EGO – Excess never looked so good
In 1926, Phillip Oliver Goldsmith stood at the door of his first mobile showroom and presented his latest eyewear designs to the London public. His frames were made mostly of metal, since this was the only material readily available apart from real tortoiseshell, which was expensive, brittle and tricky to work with. Despite the success of his collection, he knew he could do better. Fuelled with ambition and a determination to create something new, Goldsmith began his voyage of innovation, searching endlessly for new ways to manufacture sensational eyewear. By luck, he stumbled across a local button factory who were using a revolutionary new raw material, coloured plastic. He swapped some sheets of plastic in exchange for some frames and his creativity was triggered instantaneously, the possibilities now seemed endless.
It was this moment that transformed the landscape of the Oliver Goldsmith brand. Frames could now be cut, moulded and manipulated into new and wonderful shapes. Every colour of the rainbow was now available, colours that could be layered, faceted and bevelled to reveal exciting combinations. As the restrictions of 1950’s fashion began to drift away, the thrill of experimentation and opportunity was in the air, and Oliver Goldsmith seized the day. Bigger, brighter and bolder designs began leaving his workshop – each one excitedly procured by the adoring public and a new wave of celebrities and high society.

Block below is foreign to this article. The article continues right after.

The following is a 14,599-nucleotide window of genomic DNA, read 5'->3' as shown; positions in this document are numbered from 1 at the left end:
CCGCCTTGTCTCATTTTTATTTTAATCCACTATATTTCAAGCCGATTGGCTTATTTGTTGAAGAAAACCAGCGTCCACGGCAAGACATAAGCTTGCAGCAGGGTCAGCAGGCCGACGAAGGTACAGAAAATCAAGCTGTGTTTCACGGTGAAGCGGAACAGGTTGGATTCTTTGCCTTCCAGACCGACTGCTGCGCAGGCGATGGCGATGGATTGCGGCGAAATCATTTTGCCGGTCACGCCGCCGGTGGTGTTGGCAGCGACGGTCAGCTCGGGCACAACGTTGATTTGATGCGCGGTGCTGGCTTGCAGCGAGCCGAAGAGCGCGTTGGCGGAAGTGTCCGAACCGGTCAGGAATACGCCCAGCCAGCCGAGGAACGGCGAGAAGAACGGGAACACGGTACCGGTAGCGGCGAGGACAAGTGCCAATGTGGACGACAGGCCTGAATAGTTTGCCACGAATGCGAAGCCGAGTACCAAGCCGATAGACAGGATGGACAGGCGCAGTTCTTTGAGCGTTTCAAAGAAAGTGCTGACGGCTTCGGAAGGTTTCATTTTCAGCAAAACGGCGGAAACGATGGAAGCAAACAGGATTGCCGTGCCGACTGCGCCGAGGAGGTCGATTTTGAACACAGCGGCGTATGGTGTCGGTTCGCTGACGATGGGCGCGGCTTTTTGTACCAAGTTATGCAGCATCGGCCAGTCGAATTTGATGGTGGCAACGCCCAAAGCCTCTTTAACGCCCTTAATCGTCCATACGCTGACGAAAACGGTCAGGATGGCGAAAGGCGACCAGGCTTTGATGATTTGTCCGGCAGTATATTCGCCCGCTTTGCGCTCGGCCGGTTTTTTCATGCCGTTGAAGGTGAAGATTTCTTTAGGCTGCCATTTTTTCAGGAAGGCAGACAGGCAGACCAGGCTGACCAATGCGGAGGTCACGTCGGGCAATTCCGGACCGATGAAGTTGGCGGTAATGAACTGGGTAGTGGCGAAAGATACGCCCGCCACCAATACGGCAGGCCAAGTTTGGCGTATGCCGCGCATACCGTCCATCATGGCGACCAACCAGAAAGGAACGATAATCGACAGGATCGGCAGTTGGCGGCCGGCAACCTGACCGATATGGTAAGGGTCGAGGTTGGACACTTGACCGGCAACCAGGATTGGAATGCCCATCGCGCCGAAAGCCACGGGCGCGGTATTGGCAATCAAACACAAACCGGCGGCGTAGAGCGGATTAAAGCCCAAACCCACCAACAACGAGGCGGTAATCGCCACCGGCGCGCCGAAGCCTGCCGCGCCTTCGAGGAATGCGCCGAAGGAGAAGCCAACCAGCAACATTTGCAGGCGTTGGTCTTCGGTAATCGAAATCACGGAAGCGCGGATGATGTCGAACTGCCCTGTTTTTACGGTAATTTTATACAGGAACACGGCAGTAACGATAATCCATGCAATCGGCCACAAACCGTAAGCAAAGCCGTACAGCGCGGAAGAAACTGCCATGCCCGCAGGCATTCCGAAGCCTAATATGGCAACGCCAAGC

By the 1970’s Oliver Goldsmith had firmly established themselves as a brand that delivered something special; unique eyewear that inspired and thrilled. The fearless designs became synonymous with the brand name and it was Goldsmith’s innovation and ability to respond to changing trends that stood him in such high regard. Pop Art, psychedelia, bold prints, colour and geometric designs were highly popular during this time and EGO is a brilliant example of these trends. Excessive and highly expressive, EGO is a frame that delivers. The geometric shaping stands confidently on the face encapsulating the excessive nature of 1970’s fashion. Sometimes you want an understated look and other times, it just pays to be bold, and for this, EGO is your frame.